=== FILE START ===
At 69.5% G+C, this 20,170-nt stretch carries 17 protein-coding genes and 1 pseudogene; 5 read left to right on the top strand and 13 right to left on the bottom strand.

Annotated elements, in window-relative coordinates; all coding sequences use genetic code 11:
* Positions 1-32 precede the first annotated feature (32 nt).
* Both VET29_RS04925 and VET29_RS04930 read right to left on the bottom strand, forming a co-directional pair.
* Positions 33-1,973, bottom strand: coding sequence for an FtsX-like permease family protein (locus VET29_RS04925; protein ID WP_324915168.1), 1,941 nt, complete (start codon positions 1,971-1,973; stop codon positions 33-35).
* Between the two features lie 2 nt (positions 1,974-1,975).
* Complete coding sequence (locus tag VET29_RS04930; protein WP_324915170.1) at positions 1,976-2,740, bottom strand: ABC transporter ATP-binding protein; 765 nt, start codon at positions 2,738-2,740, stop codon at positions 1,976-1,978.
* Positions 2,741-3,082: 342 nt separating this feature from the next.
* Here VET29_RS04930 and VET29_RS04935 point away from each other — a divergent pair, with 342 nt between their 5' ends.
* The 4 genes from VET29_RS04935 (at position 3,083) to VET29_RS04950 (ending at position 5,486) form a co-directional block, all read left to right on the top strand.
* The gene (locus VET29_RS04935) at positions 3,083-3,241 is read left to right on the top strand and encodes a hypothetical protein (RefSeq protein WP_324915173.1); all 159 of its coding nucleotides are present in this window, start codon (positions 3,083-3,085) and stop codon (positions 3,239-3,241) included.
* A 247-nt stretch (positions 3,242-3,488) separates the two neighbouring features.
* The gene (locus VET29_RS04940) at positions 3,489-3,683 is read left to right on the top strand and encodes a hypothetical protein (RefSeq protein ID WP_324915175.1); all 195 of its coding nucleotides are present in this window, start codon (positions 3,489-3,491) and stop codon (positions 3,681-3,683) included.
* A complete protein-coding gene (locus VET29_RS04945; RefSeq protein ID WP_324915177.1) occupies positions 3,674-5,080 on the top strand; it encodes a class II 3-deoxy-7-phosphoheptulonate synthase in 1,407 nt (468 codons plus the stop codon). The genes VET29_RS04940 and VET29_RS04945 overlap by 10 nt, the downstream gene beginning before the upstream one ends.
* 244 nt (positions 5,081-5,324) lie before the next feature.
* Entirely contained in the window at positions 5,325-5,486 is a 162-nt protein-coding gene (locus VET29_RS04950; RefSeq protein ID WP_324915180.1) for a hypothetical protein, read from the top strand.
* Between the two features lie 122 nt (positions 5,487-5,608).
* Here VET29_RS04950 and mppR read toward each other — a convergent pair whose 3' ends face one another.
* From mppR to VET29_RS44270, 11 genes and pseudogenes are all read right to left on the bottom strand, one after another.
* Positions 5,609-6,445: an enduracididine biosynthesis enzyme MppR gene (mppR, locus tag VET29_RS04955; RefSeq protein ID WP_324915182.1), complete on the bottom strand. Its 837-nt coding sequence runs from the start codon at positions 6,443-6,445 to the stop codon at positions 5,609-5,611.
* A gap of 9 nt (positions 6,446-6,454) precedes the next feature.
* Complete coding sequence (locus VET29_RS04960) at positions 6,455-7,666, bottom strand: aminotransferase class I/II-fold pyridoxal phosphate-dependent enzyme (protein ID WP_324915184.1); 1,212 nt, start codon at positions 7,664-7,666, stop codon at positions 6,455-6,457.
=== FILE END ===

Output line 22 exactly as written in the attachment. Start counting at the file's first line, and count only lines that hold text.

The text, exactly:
* Complete coding sequence (locus VET29_RS04960) at positions 6,455-7,666, bottom strand: aminotransferase class I/II-fold pyridoxal phosphate-dependent enzyme (protein ID WP_324915184.1); 1,212 nt, start codon at positions 7,664-7,666, stop codon at positions 6,455-6,457.